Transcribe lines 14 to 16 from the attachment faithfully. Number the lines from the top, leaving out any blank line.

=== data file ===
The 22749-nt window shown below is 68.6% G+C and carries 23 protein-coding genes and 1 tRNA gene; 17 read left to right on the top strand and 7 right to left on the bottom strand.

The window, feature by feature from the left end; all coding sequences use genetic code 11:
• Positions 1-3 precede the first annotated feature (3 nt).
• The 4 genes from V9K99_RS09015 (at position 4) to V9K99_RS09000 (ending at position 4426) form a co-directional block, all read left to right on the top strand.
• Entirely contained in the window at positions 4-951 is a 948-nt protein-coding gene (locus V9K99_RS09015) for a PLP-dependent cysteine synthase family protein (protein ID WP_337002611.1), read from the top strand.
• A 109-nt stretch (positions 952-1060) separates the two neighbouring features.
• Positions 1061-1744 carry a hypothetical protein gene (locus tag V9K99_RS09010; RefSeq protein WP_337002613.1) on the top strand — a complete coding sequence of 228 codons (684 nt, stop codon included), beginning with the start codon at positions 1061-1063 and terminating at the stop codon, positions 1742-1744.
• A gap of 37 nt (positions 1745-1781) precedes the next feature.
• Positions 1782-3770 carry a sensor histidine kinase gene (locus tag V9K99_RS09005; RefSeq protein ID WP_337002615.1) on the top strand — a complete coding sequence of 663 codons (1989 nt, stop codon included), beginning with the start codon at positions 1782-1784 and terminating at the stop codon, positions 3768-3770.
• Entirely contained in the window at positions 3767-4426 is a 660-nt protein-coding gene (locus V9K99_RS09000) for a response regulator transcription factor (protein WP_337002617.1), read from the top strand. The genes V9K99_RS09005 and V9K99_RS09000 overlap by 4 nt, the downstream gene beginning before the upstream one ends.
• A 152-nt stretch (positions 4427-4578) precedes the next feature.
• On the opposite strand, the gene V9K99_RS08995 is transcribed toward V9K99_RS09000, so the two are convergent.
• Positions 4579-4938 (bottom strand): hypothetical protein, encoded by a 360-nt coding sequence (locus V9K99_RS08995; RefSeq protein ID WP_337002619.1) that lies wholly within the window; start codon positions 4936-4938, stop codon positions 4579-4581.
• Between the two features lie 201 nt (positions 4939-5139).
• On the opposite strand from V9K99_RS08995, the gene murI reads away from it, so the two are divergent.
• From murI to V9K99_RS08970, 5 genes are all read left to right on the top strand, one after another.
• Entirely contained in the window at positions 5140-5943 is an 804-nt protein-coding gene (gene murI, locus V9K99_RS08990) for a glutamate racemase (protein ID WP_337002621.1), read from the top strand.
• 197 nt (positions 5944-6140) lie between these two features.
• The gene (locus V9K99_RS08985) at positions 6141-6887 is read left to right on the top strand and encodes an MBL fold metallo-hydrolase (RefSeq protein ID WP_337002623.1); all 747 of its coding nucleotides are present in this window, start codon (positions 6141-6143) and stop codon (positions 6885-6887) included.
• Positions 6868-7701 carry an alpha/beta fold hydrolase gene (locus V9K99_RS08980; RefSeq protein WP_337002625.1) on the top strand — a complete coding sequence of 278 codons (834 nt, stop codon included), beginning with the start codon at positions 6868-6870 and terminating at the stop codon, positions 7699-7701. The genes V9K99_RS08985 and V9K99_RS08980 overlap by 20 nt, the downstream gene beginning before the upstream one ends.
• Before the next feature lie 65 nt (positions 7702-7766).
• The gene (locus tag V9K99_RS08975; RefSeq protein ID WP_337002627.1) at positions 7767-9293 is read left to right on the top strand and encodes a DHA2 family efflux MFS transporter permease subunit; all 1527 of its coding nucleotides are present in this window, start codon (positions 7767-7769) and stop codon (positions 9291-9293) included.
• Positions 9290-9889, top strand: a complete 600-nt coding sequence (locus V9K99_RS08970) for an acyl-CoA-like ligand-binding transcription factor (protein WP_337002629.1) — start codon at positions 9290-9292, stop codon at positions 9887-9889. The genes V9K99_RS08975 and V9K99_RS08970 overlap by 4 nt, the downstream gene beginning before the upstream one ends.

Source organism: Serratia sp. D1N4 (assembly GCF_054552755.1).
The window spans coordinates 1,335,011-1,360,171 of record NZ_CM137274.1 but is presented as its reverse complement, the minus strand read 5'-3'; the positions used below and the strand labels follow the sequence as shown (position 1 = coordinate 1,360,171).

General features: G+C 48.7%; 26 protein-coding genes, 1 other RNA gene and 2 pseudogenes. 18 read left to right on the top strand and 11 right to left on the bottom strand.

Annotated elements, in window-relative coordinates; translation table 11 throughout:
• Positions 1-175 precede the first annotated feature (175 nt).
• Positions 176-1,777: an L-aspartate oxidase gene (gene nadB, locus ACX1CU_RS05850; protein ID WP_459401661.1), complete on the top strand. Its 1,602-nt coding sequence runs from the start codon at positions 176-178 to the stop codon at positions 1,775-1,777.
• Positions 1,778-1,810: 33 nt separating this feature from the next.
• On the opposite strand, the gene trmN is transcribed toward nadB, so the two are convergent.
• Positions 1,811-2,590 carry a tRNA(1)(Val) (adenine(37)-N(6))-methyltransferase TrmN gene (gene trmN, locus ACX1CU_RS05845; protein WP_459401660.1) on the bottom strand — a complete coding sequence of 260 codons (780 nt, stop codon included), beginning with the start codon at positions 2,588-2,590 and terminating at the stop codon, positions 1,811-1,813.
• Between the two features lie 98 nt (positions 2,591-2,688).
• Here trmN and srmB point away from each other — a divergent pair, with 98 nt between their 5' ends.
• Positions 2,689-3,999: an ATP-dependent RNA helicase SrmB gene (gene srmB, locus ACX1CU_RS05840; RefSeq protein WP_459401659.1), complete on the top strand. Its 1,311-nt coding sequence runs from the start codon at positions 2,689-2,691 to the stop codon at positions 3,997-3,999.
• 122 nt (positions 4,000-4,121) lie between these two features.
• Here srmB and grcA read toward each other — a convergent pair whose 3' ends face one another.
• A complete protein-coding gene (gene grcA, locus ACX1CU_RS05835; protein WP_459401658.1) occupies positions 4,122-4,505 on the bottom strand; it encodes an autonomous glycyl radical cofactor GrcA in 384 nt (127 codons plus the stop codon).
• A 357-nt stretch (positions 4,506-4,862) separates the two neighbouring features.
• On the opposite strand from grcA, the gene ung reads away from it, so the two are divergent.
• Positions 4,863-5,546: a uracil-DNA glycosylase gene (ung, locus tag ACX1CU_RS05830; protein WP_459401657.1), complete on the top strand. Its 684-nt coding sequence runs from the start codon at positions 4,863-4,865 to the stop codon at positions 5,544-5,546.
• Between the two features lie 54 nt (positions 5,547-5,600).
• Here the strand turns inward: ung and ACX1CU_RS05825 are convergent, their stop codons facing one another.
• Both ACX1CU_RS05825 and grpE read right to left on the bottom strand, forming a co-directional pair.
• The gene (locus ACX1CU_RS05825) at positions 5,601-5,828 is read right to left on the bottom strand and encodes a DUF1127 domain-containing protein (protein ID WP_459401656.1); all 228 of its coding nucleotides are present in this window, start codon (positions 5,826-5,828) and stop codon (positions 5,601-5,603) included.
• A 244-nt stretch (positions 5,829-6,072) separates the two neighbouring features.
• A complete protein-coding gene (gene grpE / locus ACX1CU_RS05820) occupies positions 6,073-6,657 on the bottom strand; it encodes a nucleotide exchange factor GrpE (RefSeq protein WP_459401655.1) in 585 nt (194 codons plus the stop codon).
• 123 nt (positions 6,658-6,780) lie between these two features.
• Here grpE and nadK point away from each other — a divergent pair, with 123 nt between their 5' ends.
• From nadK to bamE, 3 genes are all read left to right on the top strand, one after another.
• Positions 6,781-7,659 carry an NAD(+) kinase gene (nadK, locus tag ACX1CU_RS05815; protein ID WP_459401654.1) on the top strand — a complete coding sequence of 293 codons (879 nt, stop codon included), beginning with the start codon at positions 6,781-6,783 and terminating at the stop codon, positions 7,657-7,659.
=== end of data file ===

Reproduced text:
• Between the two features lie 201 nt (positions 4939-5139).
• On the opposite strand from V9K99_RS08995, the gene murI reads away from it, so the two are divergent.
• From murI to V9K99_RS08970, 5 genes are all read left to right on the top strand, one after another.